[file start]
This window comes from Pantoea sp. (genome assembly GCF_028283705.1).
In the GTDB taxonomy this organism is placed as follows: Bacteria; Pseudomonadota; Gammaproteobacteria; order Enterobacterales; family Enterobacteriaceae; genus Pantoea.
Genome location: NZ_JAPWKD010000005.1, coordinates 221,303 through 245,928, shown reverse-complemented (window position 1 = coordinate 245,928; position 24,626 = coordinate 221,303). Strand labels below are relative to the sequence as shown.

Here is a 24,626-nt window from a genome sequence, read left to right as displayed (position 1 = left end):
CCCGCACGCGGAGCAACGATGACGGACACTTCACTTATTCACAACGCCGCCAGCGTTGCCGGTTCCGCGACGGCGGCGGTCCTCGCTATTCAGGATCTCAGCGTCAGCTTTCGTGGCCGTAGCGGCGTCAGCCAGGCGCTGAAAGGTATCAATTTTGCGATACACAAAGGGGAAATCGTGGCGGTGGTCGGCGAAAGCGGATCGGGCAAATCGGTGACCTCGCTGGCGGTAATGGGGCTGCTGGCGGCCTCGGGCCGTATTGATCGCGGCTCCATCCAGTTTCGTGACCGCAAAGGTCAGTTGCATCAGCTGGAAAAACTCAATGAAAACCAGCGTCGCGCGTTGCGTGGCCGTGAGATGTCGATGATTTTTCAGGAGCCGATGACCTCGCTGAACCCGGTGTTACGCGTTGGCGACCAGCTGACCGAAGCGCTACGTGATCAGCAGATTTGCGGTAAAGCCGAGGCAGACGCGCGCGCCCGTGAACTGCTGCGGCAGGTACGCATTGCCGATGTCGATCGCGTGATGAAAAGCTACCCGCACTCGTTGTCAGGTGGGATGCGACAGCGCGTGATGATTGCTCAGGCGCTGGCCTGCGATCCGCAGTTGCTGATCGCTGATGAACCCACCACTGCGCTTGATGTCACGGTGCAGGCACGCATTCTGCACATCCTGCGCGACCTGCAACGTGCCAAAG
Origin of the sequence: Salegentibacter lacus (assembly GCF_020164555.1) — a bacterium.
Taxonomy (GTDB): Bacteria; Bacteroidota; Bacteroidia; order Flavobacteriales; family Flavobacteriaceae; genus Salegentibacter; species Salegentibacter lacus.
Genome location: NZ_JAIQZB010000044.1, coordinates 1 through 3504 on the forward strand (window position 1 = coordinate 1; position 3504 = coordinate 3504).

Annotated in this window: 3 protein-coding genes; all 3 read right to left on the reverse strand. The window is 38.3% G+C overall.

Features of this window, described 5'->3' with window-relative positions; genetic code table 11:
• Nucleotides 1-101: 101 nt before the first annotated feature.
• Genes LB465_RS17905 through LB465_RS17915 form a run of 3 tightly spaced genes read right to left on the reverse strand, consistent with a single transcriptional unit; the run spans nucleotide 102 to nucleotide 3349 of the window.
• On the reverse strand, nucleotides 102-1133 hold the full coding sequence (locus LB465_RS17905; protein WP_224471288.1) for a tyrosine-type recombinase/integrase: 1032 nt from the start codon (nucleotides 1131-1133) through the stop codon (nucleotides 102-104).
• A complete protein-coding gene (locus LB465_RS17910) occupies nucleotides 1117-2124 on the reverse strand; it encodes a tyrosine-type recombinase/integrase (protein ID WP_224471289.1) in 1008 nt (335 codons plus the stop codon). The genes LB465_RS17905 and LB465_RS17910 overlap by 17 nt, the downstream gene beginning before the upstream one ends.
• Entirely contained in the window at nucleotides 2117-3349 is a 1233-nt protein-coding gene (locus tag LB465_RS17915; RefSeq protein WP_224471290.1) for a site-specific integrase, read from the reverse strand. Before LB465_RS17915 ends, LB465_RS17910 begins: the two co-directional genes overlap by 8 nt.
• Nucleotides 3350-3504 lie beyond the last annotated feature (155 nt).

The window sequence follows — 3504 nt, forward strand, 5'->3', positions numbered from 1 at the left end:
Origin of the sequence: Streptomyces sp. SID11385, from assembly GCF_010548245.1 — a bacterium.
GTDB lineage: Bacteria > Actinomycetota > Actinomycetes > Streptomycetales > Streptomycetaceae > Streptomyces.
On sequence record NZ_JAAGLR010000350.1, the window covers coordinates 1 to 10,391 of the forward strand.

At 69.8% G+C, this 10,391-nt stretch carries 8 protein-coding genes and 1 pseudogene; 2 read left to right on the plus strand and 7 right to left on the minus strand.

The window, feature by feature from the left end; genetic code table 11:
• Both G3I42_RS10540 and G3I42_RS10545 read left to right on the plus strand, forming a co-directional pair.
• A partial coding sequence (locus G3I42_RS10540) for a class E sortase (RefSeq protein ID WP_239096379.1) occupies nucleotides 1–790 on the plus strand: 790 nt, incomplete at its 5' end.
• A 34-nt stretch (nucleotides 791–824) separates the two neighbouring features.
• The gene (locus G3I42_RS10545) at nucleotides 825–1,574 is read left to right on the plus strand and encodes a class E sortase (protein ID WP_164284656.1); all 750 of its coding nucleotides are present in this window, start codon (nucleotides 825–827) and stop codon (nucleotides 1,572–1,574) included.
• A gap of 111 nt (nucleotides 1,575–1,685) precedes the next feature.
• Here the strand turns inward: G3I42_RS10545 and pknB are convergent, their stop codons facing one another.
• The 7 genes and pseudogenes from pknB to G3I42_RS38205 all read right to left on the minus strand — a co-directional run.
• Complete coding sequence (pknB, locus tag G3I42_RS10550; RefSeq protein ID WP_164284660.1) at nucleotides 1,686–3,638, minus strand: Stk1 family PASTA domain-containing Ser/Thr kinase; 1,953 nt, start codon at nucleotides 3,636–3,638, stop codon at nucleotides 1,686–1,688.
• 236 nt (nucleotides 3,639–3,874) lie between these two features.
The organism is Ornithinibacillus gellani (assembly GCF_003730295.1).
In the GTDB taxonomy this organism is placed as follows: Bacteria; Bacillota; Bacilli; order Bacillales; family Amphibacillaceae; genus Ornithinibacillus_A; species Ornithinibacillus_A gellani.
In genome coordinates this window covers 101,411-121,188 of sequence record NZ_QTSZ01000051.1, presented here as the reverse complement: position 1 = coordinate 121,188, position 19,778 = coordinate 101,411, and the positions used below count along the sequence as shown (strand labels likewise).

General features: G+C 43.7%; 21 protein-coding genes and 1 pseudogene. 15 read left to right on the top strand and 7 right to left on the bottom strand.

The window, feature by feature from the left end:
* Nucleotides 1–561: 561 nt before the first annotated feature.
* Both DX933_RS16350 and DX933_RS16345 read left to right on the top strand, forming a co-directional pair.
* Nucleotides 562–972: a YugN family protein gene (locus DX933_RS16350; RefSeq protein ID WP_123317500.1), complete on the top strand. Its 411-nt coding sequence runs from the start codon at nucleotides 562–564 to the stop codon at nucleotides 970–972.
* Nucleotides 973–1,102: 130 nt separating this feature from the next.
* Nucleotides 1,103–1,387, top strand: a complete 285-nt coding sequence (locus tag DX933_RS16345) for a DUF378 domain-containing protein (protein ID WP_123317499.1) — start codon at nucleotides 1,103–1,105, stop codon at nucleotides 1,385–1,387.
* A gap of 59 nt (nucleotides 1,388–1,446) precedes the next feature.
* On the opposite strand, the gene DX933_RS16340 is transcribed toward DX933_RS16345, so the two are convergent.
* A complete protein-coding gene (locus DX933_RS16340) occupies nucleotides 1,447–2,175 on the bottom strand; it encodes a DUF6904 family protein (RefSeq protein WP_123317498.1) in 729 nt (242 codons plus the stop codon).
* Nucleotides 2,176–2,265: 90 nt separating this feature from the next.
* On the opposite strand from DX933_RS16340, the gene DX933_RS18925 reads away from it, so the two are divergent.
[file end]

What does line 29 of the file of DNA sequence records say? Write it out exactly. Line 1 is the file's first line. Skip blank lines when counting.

• The 7 genes and pseudogenes from pknB to G3I42_RS38205 all read right to left on the minus strand — a co-directional run.